Arts: When History Still Hurts ; Atom Egoyan's Controversial New Film, Ararat, Deals with the Massacre of the Armenians by Turkish Soldiers during the First World War. NOURITZA MATOSSIAN Explains Why the Subject Is Still So Explosive and Why Turkey Is Threatening to Take Legal Action
Matossian, Nouritza, The Independent (London, England)
Ararat, a politically explosive film that has been compared to Midnight Express, premieres today at the Cannes film festival, despite a threat from the Turkish government to take legal action on its first public showing. The feature film is the latest work from Atom Egoyan, Canada's best-known film-maker, and in part deals with the controversial genocide of Armenian civilians living in the Ottoman Empire. They were massacred between 1915 and 1918 under the regime of the Committee of Union and Progress, led by Enver, Talaat and Jamal Pashas, more widely known as the "Young Turks".
Earlier this year, at a meeting chaired by the Turkish Deputy Prime Minister, entitled "Commission against false genocide accusations", a decision was taken to utilise all the resources of Turkey's culture and foreign ministries to prevent the movie's opening. In attendance were senior officials from the Turkish National Security Council and MIT (the Turkish secret service), officials from the ministries of foreign and internal affairs, and the chairman of the Institution of Turkish History. Similar measures were taken in 1978 against Alan Parker's movie Midnight Express, which displayed Turkey's legal and prison systems in an unfavourable light.
The story behind Ararat began innocently enough. Atom Egoyan was born in Cairo to Armenian parents and emigrated to Canada as a young child. His parents never spoke of their traumatic history. In 1998, Egoyan read my biography of the Armenian artist Arshile Gorky and was deeply moved by the story of a boy who had fought in the siege of Van, seen his mother starve to death, emigrated to the United States, and rose to fame as one of the leading artists of the New York School. Though tempted to film the book he decided that historical films were not his genre. Instead he produced a screenplay that wove a carpet of interconnected modern stories that radiated from the life and the shocking suicide of Arshile Gorky,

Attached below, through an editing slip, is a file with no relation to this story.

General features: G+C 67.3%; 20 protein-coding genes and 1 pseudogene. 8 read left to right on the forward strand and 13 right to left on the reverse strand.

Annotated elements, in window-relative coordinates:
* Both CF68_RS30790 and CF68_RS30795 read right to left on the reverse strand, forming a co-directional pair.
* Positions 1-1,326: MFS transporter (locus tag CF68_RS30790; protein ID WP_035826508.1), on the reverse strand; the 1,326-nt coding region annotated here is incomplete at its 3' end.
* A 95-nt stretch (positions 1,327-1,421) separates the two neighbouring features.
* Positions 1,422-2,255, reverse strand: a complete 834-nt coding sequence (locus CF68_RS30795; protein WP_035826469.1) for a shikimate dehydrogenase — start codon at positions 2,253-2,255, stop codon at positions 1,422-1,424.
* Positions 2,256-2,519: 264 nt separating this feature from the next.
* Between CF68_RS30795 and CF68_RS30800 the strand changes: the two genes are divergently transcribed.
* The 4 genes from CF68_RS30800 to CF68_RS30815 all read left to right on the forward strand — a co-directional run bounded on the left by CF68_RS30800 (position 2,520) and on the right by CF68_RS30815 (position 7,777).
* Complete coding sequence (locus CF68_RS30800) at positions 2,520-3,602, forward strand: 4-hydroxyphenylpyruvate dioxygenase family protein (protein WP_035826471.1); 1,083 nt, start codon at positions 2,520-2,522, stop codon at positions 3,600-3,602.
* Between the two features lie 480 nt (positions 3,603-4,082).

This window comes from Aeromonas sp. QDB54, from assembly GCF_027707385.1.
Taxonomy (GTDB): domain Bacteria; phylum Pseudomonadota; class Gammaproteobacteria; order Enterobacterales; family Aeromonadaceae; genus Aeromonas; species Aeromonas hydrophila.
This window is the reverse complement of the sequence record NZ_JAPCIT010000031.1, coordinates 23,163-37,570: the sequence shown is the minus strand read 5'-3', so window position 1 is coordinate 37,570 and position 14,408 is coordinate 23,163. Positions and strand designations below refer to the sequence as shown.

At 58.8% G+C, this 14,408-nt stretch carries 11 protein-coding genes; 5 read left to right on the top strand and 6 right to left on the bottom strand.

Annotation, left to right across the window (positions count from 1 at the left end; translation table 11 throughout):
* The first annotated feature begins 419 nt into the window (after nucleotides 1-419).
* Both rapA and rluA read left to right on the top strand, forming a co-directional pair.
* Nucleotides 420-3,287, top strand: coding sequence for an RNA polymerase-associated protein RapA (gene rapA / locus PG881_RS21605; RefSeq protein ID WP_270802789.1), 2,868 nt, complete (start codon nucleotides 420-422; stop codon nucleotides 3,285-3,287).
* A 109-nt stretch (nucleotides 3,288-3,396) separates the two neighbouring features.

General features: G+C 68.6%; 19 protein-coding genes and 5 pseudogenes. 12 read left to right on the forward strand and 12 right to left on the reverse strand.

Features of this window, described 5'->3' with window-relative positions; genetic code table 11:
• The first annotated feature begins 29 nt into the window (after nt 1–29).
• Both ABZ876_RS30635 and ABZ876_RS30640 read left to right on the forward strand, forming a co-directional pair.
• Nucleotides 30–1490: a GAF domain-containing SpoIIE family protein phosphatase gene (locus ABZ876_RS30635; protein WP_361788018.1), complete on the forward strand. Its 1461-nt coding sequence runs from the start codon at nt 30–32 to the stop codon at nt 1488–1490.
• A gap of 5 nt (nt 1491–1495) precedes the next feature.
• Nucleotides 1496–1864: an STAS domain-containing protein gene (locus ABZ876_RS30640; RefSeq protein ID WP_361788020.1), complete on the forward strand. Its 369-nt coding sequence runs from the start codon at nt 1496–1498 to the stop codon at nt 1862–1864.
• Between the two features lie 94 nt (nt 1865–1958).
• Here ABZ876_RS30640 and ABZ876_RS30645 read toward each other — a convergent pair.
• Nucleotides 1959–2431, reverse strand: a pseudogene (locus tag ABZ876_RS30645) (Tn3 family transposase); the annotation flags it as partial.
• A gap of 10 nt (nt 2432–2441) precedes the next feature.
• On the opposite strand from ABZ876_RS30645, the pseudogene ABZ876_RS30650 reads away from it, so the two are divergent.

In Egoyan's scenario an Armenian woman, Ani (played by Egoyan's wife Arsinee Khanjian) has written a biography of Arshile Gorky, which she reads aloud in an art gallery. A veteran Armenian film director, (played by Charles Aznavour), decides to include the story in the epic historical movie he is currently shooting about the American Missionary Dr Ussher (played by Bruce Greenwood) at the heroic siege of Van. The film within a film highlights the plasticity of memory as the characters propelled by their "true remembrances" link and pivot around the central theme. Several actors play two parts, their historical role in the epic and their character in the modern story.
Ararat is eagerly awaited by Armenians across the world, whose large diaspora of more than five million, outnumbering the current population of Armenia, was created by the genocide of 1915-1918 that displaced 1.5 million Armenians from their homelands. Turkish governments still deny these organised deportations and killings. Hitler himself said: "Who today remembers the Armenians?"
Yet the tide has turned and the European Parliament, Italy, Belgium, Argentina, France, Switzerland, have all recently passed legislation acknowledging the Armenian genocide. The film's namesake, Mount Ararat, the resting place of Noah's Ark, has symbolised Armenia for centuries. But it was captured by Turkey in 1918 and as it rears over modern day Erevan, the capital of Armenia, it is seen as a prisoner by Armenians. In the Soviet era its name was censored from poetry as too "nationalistic". …